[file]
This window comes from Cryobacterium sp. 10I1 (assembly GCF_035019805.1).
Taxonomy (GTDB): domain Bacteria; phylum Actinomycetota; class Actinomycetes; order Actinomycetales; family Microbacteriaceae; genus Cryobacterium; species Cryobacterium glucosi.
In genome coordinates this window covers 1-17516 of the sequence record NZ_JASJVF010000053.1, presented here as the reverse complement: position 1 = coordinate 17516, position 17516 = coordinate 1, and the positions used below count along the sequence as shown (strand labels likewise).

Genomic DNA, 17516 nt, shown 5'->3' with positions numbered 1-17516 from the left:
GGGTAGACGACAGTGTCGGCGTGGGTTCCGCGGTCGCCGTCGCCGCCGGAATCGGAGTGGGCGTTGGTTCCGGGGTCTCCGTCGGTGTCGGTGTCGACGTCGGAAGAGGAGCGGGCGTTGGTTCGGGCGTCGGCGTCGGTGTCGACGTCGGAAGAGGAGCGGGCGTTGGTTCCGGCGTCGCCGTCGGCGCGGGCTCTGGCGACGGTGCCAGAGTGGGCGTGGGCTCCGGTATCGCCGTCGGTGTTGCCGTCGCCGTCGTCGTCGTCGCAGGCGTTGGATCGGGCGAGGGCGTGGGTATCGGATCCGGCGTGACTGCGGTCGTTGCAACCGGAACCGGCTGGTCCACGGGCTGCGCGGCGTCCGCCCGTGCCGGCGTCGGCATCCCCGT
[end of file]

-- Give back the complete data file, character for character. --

This window comes from Cryobacterium sp. 10I1 (assembly GCF_035019805.1).
Taxonomy (GTDB): domain Bacteria; phylum Actinomycetota; class Actinomycetes; order Actinomycetales; family Microbacteriaceae; genus Cryobacterium; species Cryobacterium glucosi.
In genome coordinates this window covers 1-17516 of the sequence record NZ_JASJVF010000053.1, presented here as the reverse complement: position 1 = coordinate 17516, position 17516 = coordinate 1, and the positions used below count along the sequence as shown (strand labels likewise).

Genomic DNA, 17516 nt, shown 5'->3' with positions numbered 1-17516 from the left:
GGGTAGACGACAGTGTCGGCGTGGGTTCCGCGGTCGCCGTCGCCGCCGGAATCGGAGTGGGCGTTGGTTCCGGGGTCTCCGTCGGTGTCGGTGTCGACGTCGGAAGAGGAGCGGGCGTTGGTTCGGGCGTCGGCGTCGGTGTCGACGTCGGAAGAGGAGCGGGCGTTGGTTCCGGCGTCGCCGTCGGCGCGGGCTCTGGCGACGGTGCCAGAGTGGGCGTGGGCTCCGGTATCGCCGTCGGTGTTGCCGTCGCCGTCGTCGTCGTCGCAGGCGTTGGATCGGGCGAGGGCGTGGGTATCGGATCCGGCGTGACTGCGGTCGTTGCAACCGGAACCGGCTGGTCCACGGGCTGCGCGGCGTCCGCCCGTGCCGGCGTCGGCATCCCCGT